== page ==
The challenging uptake of white youth
We learned from our Jaffna correspondents about a young British national who walked 55 kilometers on the Jaffna Peninsula. He collected the funds needed to provide de-salinated drinking water to the people of Sri Lanka from his friends and relatives in the UK. His fundraising campaign was a huge success, and he raised enough money to fund the water project. His efforts were truly remarkable and inspiring.
We inquired about his encouraging story: the young man who came to this country from Britain on a mission to raise funds from the UK . Nevertheless, the young man walked for a worthy cause.
Our efforts to contact him bore some fruit after following Dr Sathyamurthy’s clues. We spoke to Louise Roach over the phone to discuss his recent mission. Following the clues, we tracked down Louis Roch, who is known to Dr Sathyamurthy.
However, the story was quite different from what we thought it would be following our conversation with him. Louis Roach, who was on vacation in another coastal area at that time, described his journey to Jaffna as follows:
I am from Solihull. I have a friend from Sri Lanka who has been a British. He is Dr. Velautham Sarveswaran. In general, various projects are carried out to raise funds to support groups and communities in England in taking on challenging tasks since 2013.
Meanwhile, I saw Mr. Mark Penny, Headmaster of Solihull Preparatory School, and his family members, along with Dr. Sarveswaran, organizing several such challenging fundraisers. With the funds they collect, they help Sri Lanka.
The Solihull community, including Mark Penny, recently organized a 50-kilometer walk through the country. It was organized in Windsor, England. Their aim is to provide clean drinking water to people without access to drinking water facilities in Sri Lanka. But at that time, I visited South Asian countries, including Sri Lanka. I could not participate in the march because of this. But at that time, I thought that even though I was unable to join the walk-in in Windsor, I would come to this country and collect funds, walking the challenging 50 kilometers of my Solihull community to raise funds in this country and educate people about it. Accordingly, I traveled 55 kilometers in one day from Jaffna to Point Pedro and other areas.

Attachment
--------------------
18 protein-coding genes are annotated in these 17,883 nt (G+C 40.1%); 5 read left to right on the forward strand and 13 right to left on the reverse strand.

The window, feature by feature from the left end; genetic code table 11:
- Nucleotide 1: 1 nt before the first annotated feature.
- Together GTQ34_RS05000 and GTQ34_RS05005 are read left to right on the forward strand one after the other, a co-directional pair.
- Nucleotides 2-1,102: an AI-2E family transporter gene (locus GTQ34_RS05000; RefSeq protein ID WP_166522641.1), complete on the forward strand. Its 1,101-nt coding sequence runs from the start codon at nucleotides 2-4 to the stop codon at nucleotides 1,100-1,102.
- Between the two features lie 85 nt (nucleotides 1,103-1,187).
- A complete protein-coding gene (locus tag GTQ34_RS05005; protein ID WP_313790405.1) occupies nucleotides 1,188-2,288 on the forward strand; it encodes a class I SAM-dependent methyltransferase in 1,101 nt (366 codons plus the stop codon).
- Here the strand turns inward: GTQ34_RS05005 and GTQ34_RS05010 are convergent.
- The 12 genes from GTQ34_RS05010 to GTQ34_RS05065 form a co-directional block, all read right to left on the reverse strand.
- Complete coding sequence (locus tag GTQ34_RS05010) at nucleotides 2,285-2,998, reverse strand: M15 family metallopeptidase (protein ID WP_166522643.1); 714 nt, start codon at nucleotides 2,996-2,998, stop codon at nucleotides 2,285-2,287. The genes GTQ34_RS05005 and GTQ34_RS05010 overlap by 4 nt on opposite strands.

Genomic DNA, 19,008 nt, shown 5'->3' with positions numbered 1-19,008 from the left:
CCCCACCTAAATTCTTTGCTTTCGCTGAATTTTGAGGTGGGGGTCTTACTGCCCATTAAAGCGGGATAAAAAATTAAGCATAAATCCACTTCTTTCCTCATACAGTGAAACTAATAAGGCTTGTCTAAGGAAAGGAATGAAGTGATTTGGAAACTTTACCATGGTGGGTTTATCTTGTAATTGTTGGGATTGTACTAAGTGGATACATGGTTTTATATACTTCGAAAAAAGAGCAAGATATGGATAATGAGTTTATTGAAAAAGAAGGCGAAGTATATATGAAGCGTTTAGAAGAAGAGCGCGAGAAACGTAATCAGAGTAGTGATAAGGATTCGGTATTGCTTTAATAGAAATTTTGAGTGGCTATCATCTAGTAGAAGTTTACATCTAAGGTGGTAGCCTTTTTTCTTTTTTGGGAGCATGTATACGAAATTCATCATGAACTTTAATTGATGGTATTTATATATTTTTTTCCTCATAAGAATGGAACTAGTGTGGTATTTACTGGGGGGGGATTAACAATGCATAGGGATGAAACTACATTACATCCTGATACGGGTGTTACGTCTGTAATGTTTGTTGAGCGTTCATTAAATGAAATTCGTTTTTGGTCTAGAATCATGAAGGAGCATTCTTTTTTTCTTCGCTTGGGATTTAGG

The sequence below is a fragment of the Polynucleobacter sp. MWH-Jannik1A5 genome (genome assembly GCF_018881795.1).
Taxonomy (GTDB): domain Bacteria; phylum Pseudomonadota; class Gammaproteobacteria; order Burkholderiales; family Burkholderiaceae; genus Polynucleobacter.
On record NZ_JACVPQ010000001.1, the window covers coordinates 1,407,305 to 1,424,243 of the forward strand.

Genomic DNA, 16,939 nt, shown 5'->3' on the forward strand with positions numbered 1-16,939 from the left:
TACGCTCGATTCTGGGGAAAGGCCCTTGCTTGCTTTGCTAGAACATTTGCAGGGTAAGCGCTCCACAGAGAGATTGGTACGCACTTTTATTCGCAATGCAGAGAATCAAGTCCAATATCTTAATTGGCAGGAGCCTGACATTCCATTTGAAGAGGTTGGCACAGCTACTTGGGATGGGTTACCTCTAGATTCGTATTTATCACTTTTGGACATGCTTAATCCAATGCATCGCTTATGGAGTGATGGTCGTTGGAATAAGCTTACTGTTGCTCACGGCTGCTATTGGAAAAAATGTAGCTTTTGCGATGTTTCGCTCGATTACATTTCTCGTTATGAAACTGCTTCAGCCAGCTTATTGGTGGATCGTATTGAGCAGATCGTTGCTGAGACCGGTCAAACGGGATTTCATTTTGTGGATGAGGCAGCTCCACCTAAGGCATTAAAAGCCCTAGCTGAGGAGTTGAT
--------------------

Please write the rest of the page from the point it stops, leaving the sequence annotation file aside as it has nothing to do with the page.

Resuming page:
Is it like walking in England on the highway in Jaffna this summer?
He answered that question as if he had realized his dream and said it was really challenging. But due to the security provided by the police and the happy response from the people on both sides of the road, Louise said he could accomplish his goals without difficulty.
He owns his own business, and this is his first note about Sri Lanka.
Sri Lanka is a wonderful, quaint country. This country’s people are also very beautiful. They have suffered from war and economic difficulties in the past. I believe it is our responsibility to make their lives better.”
Louise came to Sri Lanka because of Dr Velautham Sarveswaran. He was born in Jaffna and is currently a British citizen. He is an engineer by profession and resides in England. He has been involved in raising funds for Sri Lanka’s needs with the Solhull community, including Mr. Mark Penny, and has done some wonderful work.
At the request of Dr Sarveswaran, Solihull team performed a special community service last year as well. That is, by sponsoring 2199 cataract surgeries. This season, he has sponsored 60 inmates of Welikada Prison as well as hospitals like Colombo Eye Hospital, Anuradhapura, Jaffna, and Kalmune Kilinoch to have cataract operations done. Commenting on this, Dr Sarveswaran says his aim is to help the country’s people regardless of caste, creed, or religion.
According to him, the Solihull community has collectively spent 50,000 British pounds on cataract surgeries alone.
Dr. Sarveswaran, who intends to continue such projects, says it is encouraging to see young people like Louis participating. He hopes to inspire more people to join the cause and do their part to help the community. He believes that if everyone contributes a little, together they can make a big difference. He also encourages other communities to take similar initiatives. In these community projects.